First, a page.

• KHS Innopet Silent TipTainer
    KHS Innopet Silent TipTainer
Close×

KHS has launched a new low-noise preform processing system, with optimised tipping and easy operation as added benefits.

 

Offering less noise and improved quality, the new preform processing system from KHS Corpoplast – InnoPET Silent TipTainer – sees PET preforms fed to the sorting unit especially gently, resulting in a considerable reduction in the amount of noise around the tilter.

 

“With the Silent TipTainer we’re achieving a much lower preform rejection rate than has been the case to date,” explains Alexander Heller, technical project manager and developer for preform conveying systems at KHS Corpoplast.

 

The reason for this is that the drop height of the PET preforms into the tipper has been greatly reduced. Where the rejection rate was previously at 3%, just 0.25 to 0.3% of all preforms are now damaged during tilting or by bumping into one another as they fall.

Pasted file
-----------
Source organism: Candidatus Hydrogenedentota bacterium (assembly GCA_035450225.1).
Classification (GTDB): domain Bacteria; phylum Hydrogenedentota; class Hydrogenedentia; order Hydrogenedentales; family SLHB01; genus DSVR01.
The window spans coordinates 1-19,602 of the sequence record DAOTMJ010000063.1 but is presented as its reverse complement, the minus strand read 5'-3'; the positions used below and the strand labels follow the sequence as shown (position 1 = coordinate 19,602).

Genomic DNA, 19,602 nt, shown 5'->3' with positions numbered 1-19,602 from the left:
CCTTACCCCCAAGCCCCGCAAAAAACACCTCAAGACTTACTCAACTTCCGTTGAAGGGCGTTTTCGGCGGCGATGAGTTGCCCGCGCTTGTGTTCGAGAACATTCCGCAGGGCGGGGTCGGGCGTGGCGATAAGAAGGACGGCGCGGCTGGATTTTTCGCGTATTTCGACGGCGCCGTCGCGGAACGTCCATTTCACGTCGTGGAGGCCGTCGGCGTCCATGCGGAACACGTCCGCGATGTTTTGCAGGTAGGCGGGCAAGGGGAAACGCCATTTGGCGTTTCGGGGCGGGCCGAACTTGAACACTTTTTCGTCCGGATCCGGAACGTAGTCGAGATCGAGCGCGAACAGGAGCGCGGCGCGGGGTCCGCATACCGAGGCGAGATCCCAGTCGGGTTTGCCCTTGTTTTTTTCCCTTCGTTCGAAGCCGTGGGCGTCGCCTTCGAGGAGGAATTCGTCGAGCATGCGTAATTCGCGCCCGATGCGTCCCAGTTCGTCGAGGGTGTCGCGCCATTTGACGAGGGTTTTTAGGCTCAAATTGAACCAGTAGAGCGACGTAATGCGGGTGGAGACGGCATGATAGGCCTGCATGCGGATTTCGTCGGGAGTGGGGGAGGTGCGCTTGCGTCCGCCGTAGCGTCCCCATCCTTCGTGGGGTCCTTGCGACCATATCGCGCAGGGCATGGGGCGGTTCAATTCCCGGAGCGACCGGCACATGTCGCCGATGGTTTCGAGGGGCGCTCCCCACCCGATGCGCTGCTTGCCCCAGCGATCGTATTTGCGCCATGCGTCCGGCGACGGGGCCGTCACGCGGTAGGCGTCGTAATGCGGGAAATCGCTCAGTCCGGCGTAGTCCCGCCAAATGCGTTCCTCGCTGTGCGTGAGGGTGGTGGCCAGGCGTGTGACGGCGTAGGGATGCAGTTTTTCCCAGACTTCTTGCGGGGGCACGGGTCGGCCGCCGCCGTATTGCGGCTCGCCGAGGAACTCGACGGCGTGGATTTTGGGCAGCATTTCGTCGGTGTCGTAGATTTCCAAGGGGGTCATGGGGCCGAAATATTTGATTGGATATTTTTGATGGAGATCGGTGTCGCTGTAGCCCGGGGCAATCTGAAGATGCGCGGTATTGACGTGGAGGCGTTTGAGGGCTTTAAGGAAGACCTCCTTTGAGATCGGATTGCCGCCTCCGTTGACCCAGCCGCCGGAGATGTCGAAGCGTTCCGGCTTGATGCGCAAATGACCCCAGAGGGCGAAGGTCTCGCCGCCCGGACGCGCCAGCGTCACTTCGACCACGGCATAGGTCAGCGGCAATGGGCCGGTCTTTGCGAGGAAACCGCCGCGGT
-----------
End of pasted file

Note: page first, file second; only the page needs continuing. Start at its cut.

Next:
The lower drop height and smooth tipping in stages not only mean that preforms are handled more gently and that there are fewer breakages on the necks; the adapted tipping process also results in perceptibly lower noise levels.

 

KHS measurements record a maximum of 80 dB(A). The closed system also ensures that values of up to 110 dB(A) are no longer standard.

 

By reducing the amount of noise pollution occupational safety is improved further for operators working near the tipper.

 

According to KHS, best product quality is obtained by filling the optimised box tilter silo unit by up to two preform loads.

 

At a higher preform density damage can be caused by the preforms falling onto one another.

 

In the compact and hygienic Silent TipTainer the risk of contamination by dust or other foreign matter is reduced to a minimum.

 

 

Food & Drink Business

Adelaide’s Spring Gully Foods has cleared the debts which almost forced it into administration close to five years ago.

Sugar concerns continue to eat away at soft drink sales in Australia, according to Mintel, which is predicting further volume sales reductions in 2017.

French dairy giant Lactalis has recalled several baby formula milk and baby food brands that are sold around the world over salmonella fears.